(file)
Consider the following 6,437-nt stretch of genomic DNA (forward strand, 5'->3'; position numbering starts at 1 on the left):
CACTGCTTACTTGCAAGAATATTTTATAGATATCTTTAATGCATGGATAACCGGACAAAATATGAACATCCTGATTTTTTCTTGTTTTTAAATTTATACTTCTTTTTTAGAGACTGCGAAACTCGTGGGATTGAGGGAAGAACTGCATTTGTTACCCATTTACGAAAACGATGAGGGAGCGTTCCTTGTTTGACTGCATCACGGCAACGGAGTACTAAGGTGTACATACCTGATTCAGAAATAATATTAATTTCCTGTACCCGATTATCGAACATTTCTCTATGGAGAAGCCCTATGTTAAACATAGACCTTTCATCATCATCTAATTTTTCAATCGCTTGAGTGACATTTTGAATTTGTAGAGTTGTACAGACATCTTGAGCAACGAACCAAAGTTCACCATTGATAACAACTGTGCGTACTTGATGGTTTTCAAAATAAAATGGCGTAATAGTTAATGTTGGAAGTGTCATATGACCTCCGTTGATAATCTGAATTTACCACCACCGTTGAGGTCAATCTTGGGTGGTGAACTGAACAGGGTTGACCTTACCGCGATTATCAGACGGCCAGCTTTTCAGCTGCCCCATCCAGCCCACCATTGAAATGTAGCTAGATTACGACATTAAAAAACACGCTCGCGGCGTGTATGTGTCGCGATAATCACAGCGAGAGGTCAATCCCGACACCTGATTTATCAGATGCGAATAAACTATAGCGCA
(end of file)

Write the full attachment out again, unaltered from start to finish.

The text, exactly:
Consider the following 6,437-nt stretch of genomic DNA (forward strand, 5'->3'; position numbering starts at 1 on the left):
CACTGCTTACTTGCAAGAATATTTTATAGATATCTTTAATGCATGGATAACCGGACAAAATATGAACATCCTGATTTTTTCTTGTTTTTAAATTTATACTTCTTTTTTAGAGACTGCGAAACTCGTGGGATTGAGGGAAGAACTGCATTTGTTACCCATTTACGAAAACGATGAGGGAGCGTTCCTTGTTTGACTGCATCACGGCAACGGAGTACTAAGGTGTACATACCTGATTCAGAAATAATATTAATTTCCTGTACCCGATTATCGAACATTTCTCTATGGAGAAGCCCTATGTTAAACATAGACCTTTCATCATCATCTAATTTTTCAATCGCTTGAGTGACATTTTGAATTTGTAGAGTTGTACAGACATCTTGAGCAACGAACCAAAGTTCACCATTGATAACAACTGTGCGTACTTGATGGTTTTCAAAATAAAATGGCGTAATAGTTAATGTTGGAAGTGTCATATGACCTCCGTTGATAATCTGAATTTACCACCACCGTTGAGGTCAATCTTGGGTGGTGAACTGAACAGGGTTGACCTTACCGCGATTATCAGACGGCCAGCTTTTCAGCTGCCCCATCCAGCCCACCATTGAAATGTAGCTAGATTACGACATTAAAAAACACGCTCGCGGCGTGTATGTGTCGCGATAATCACAGCGAGAGGTCAATCCCGACACCTGATTTATCAGATGCGAATAAACTATAGCGCA